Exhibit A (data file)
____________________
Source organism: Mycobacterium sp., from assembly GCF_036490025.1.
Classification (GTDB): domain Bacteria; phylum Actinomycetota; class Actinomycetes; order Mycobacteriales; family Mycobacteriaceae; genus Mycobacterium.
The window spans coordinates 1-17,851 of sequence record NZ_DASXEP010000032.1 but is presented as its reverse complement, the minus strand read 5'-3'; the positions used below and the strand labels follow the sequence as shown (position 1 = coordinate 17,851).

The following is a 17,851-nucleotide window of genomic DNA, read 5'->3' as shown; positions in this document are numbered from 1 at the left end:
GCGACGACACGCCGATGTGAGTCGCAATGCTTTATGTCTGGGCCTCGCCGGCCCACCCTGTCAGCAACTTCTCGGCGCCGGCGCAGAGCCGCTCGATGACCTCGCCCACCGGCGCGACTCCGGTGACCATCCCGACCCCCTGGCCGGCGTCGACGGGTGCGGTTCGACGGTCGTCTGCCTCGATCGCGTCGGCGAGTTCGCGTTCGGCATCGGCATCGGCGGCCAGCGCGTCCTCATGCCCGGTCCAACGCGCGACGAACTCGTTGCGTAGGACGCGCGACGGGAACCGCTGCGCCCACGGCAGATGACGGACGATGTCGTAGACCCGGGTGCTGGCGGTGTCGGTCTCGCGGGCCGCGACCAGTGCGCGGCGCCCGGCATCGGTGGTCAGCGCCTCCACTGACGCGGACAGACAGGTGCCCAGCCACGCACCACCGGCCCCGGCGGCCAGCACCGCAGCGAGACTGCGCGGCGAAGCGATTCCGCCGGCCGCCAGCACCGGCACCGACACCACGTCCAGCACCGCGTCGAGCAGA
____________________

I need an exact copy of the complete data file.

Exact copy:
Source organism: Mycobacterium sp., from assembly GCF_036490025.1.
Classification (GTDB): domain Bacteria; phylum Actinomycetota; class Actinomycetes; order Mycobacteriales; family Mycobacteriaceae; genus Mycobacterium.
The window spans coordinates 1-17,851 of sequence record NZ_DASXEP010000032.1 but is presented as its reverse complement, the minus strand read 5'-3'; the positions used below and the strand labels follow the sequence as shown (position 1 = coordinate 17,851).

The following is a 17,851-nucleotide window of genomic DNA, read 5'->3' as shown; positions in this document are numbered from 1 at the left end:
GCGACGACACGCCGATGTGAGTCGCAATGCTTTATGTCTGGGCCTCGCCGGCCCACCCTGTCAGCAACTTCTCGGCGCCGGCGCAGAGCCGCTCGATGACCTCGCCCACCGGCGCGACTCCGGTGACCATCCCGACCCCCTGGCCGGCGTCGACGGGTGCGGTTCGACGGTCGTCTGCCTCGATCGCGTCGGCGAGTTCGCGTTCGGCATCGGCATCGGCGGCCAGCGCGTCCTCATGCCCGGTCCAACGCGCGACGAACTCGTTGCGTAGGACGCGCGACGGGAACCGCTGCGCCCACGGCAGATGACGGACGATGTCGTAGACCCGGGTGCTGGCGGTGTCGGTCTCGCGGGCCGCGACCAGTGCGCGGCGCCCGGCATCGGTGGTCAGCGCCTCCACTGACGCGGACAGACAGGTGCCCAGCCACGCACCACCGGCCCCGGCGGCCAGCACCGCAGCGAGACTGCGCGGCGAAGCGATTCCGCCGGCCGCCAGCACCGGCACCGACACCACGTCCAGCACCGCGTCGAGCAGA